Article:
20. Hi there! Welcome! Been a busy month so far. There's lots of good advice to be had so fire away!!
  21. Hi! Welcome to the lifestyle and to the forum. Thinking about your back pain. Could it be your core is not up to par? Try adding planking to your daily routine, you can start on your knees if it really hurts your back. Keep your body straight. Hold for 30 seconds at first, in a few days you should be able to up your time to 45 sec....then 60...so on? Build up strength and stability in your core will help with lots of things.
  22. Cool...maybe to keep it fresh throw in some max rep body weight exercises while you're breathing and heart rate is up....max rep speed pushups (standard, narrow, clap, military, wide) and if you run past something to do pullups on or knock out some dips...better!
  23. A fellow fighter!!!! Nice!!! Welcome!!! Where abouts on East Coast?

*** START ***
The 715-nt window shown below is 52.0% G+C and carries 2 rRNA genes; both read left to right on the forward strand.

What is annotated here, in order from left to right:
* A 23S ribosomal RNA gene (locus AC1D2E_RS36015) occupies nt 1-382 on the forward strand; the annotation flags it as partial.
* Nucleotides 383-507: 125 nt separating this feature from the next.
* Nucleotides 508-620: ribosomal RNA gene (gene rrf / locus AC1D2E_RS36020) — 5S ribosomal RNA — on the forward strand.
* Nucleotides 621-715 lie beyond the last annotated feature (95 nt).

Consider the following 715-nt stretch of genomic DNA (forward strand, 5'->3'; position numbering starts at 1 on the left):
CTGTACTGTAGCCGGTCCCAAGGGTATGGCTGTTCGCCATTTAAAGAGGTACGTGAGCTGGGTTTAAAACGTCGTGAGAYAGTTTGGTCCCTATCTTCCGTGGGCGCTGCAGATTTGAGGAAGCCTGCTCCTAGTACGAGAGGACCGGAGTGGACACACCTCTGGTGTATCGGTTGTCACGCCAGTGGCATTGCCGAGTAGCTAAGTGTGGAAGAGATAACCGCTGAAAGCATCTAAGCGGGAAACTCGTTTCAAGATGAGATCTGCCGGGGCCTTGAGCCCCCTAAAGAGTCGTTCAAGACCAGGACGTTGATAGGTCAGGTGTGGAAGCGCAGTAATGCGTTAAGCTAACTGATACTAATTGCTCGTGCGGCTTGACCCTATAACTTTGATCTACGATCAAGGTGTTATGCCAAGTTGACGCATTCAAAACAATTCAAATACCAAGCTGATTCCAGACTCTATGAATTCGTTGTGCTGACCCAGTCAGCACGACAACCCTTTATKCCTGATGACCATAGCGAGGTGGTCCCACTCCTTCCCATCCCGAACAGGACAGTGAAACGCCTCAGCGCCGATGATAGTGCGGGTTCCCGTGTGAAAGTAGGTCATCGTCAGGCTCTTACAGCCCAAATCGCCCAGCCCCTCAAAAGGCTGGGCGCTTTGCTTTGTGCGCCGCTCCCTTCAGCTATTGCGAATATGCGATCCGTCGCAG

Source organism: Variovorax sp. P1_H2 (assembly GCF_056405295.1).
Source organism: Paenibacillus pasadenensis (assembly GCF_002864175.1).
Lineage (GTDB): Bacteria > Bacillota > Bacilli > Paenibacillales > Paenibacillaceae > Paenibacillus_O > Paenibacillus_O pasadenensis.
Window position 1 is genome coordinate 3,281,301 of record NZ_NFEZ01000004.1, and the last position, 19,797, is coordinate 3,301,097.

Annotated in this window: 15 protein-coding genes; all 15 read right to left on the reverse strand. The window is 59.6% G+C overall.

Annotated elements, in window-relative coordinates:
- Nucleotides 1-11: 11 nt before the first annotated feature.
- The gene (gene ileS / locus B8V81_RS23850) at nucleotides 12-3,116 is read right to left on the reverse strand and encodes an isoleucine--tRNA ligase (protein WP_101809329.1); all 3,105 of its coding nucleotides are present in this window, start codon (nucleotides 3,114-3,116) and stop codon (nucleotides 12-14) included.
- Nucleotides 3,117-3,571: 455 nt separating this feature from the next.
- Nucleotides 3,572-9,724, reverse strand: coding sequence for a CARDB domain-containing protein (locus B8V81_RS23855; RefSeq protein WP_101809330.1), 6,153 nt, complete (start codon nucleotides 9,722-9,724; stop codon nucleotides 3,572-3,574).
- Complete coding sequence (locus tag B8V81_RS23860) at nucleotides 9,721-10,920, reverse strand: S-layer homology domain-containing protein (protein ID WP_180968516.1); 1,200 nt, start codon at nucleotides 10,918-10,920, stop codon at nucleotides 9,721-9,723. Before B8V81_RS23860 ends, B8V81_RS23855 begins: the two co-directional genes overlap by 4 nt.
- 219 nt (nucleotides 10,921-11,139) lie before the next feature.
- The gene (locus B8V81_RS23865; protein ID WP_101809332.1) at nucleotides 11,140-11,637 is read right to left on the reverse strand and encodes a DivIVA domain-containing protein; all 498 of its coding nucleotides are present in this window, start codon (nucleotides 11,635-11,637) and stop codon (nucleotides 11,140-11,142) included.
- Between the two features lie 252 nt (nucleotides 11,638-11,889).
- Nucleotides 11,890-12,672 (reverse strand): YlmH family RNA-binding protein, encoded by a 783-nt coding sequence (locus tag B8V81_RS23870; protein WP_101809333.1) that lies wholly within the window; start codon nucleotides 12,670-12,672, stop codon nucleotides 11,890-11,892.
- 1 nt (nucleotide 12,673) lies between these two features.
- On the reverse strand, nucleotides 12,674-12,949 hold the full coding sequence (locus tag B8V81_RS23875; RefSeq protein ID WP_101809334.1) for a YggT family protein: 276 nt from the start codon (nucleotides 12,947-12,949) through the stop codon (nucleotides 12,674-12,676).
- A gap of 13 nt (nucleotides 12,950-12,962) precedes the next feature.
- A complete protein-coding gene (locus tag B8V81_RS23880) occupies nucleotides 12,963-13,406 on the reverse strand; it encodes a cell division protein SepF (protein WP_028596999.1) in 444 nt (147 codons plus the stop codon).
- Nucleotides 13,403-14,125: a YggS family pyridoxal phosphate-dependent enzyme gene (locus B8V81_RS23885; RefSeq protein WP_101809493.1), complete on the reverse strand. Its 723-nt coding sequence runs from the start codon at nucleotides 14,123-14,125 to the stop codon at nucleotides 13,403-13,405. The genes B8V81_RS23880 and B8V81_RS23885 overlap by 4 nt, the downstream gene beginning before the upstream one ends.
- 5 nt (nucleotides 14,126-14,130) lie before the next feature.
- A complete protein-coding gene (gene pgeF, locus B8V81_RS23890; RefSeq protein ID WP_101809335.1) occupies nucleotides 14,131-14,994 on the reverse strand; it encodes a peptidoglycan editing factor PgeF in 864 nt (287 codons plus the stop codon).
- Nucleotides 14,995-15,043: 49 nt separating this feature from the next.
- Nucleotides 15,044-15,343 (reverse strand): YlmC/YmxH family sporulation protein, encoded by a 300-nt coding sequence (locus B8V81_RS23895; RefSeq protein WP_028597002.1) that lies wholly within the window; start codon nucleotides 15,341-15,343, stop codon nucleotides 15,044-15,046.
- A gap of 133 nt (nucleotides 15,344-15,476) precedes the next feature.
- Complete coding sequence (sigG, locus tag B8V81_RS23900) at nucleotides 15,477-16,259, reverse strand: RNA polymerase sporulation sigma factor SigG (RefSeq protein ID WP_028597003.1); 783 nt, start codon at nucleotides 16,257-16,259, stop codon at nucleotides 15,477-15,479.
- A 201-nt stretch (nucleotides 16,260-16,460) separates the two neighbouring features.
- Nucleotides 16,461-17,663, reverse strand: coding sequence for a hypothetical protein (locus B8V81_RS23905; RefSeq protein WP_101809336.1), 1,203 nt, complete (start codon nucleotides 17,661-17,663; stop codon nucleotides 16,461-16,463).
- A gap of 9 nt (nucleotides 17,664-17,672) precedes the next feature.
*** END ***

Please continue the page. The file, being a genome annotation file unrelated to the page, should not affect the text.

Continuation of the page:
24. Whatsup David! Hope you heal up fast! Overall, I agree with your approach as its easier and sustainable. Just eat a variety of veg, include the rest of the spectrum from beans to nuts and seeds. Leaning more and more towards organic everything where possible...slowly getting there...better for me, better for the environment. And I just watch the scale and the mirror. Dropping weight or not gaining (whatever your goal is), make small adjustment up or down, then reassess. Leaning up too much in the mirror or maybe packing on a bit too much in places like the middle/back then need to look not so much the quantities of foods, but the sources. Maybe adjust when you're fueling up with what. In general. - Eat good quality earth grown foods. - ditch processed foods, white breads/rice/etc. - eat for what you just did, or what you're about to do (gonna work hard -- fuel up with balanced nutrition), just worked hard, replenish what you burned (carbs, sugars, etc.) and be sure to hit up good protein sources (beans, tofu, grains/quinoa, etc.).